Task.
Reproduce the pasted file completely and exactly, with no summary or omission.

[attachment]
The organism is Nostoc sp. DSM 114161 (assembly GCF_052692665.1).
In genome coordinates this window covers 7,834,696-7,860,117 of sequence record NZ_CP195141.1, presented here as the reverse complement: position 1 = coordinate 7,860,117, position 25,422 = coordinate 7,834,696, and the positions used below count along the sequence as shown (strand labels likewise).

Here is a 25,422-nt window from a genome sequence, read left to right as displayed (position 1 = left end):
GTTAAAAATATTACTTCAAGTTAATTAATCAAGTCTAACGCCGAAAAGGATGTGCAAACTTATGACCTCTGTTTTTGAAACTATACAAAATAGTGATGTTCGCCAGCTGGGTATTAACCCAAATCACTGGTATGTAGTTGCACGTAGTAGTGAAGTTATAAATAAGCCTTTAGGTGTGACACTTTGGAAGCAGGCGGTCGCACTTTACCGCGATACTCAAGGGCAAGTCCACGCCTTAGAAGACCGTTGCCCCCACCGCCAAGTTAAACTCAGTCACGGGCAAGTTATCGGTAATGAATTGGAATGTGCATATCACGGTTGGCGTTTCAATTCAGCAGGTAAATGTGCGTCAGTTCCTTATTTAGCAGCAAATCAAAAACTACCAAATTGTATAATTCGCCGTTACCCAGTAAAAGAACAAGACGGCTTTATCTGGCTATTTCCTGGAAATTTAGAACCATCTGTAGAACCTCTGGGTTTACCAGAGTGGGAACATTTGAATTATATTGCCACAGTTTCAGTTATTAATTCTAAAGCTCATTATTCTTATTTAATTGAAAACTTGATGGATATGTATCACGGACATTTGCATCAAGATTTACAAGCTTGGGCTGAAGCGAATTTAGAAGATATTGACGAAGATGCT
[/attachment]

The organism is Nostoc sp. DSM 114161 (assembly GCF_052692665.1).
In genome coordinates this window covers 7,834,696-7,860,117 of sequence record NZ_CP195141.1, presented here as the reverse complement: position 1 = coordinate 7,860,117, position 25,422 = coordinate 7,834,696, and the positions used below count along the sequence as shown (strand labels likewise).

Here is a 25,422-nt window from a genome sequence, read left to right as displayed (position 1 = left end):
GTTAAAAATATTACTTCAAGTTAATTAATCAAGTCTAACGCCGAAAAGGATGTGCAAACTTATGACCTCTGTTTTTGAAACTATACAAAATAGTGATGTTCGCCAGCTGGGTATTAACCCAAATCACTGGTATGTAGTTGCACGTAGTAGTGAAGTTATAAATAAGCCTTTAGGTGTGACACTTTGGAAGCAGGCGGTCGCACTTTACCGCGATACTCAAGGGCAAGTCCACGCCTTAGAAGACCGTTGCCCCCACCGCCAAGTTAAACTCAGTCACGGGCAAGTTATCGGTAATGAATTGGAATGTGCATATCACGGTTGGCGTTTCAATTCAGCAGGTAAATGTGCGTCAGTTCCTTATTTAGCAGCAAATCAAAAACTACCAAATTGTATAATTCGCCGTTACCCAGTAAAAGAACAAGACGGCTTTATCTGGCTATTTCCTGGAAATTTAGAACCATCTGTAGAACCTCTGGGTTTACCAGAGTGGGAACATTTGAATTATATTGCCACAGTTTCAGTTATTAATTCTAAAGCTCATTATTCTTATTTAATTGAAAACTTGATGGATATGTATCACGGACATTTGCATCAAGATTTACAAGCTTGGGCTGAAGCGAATTTAGAAGATATTGACGAAGATGCT